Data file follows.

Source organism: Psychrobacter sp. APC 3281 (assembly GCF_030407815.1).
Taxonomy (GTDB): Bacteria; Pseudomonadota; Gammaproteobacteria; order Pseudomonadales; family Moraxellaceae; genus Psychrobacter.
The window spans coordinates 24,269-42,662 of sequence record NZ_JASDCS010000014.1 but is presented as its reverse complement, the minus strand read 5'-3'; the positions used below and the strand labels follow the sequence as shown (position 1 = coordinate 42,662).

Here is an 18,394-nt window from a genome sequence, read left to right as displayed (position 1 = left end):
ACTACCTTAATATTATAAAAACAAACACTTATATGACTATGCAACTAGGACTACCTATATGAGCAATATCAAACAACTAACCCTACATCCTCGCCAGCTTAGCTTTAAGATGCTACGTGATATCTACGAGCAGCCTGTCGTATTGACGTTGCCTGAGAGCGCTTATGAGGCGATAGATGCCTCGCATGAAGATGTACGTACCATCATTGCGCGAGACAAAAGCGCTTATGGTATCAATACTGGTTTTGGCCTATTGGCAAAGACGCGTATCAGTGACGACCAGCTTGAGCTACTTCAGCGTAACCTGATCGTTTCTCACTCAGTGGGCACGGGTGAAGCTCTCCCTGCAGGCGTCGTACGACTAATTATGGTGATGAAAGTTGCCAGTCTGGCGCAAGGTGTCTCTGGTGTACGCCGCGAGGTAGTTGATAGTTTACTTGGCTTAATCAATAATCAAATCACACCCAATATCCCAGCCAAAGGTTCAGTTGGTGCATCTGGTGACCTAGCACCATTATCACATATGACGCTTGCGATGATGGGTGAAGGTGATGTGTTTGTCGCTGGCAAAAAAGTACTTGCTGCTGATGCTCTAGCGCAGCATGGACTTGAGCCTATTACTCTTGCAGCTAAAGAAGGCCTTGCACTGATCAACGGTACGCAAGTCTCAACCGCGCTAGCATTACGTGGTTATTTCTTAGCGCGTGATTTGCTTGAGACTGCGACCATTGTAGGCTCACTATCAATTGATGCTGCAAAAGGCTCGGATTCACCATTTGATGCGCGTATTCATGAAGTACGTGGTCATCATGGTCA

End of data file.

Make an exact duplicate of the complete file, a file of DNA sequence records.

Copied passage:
Source organism: Psychrobacter sp. APC 3281 (assembly GCF_030407815.1).
Taxonomy (GTDB): Bacteria; Pseudomonadota; Gammaproteobacteria; order Pseudomonadales; family Moraxellaceae; genus Psychrobacter.
The window spans coordinates 24,269-42,662 of sequence record NZ_JASDCS010000014.1 but is presented as its reverse complement, the minus strand read 5'-3'; the positions used below and the strand labels follow the sequence as shown (position 1 = coordinate 42,662).

Here is an 18,394-nt window from a genome sequence, read left to right as displayed (position 1 = left end):
ACTACCTTAATATTATAAAAACAAACACTTATATGACTATGCAACTAGGACTACCTATATGAGCAATATCAAACAACTAACCCTACATCCTCGCCAGCTTAGCTTTAAGATGCTACGTGATATCTACGAGCAGCCTGTCGTATTGACGTTGCCTGAGAGCGCTTATGAGGCGATAGATGCCTCGCATGAAGATGTACGTACCATCATTGCGCGAGACAAAAGCGCTTATGGTATCAATACTGGTTTTGGCCTATTGGCAAAGACGCGTATCAGTGACGACCAGCTTGAGCTACTTCAGCGTAACCTGATCGTTTCTCACTCAGTGGGCACGGGTGAAGCTCTCCCTGCAGGCGTCGTACGACTAATTATGGTGATGAAAGTTGCCAGTCTGGCGCAAGGTGTCTCTGGTGTACGCCGCGAGGTAGTTGATAGTTTACTTGGCTTAATCAATAATCAAATCACACCCAATATCCCAGCCAAAGGTTCAGTTGGTGCATCTGGTGACCTAGCACCATTATCACATATGACGCTTGCGATGATGGGTGAAGGTGATGTGTTTGTCGCTGGCAAAAAAGTACTTGCTGCTGATGCTCTAGCGCAGCATGGACTTGAGCCTATTACTCTTGCAGCTAAAGAAGGCCTTGCACTGATCAACGGTACGCAAGTCTCAACCGCGCTAGCATTACGTGGTTATTTCTTAGCGCGTGATTTGCTTGAGACTGCGACCATTGTAGGCTCACTATCAATTGATGCTGCAAAAGGCTCGGATTCACCATTTGATGCGCGTATTCATGAAGTACGTGGTCATCATGGTCA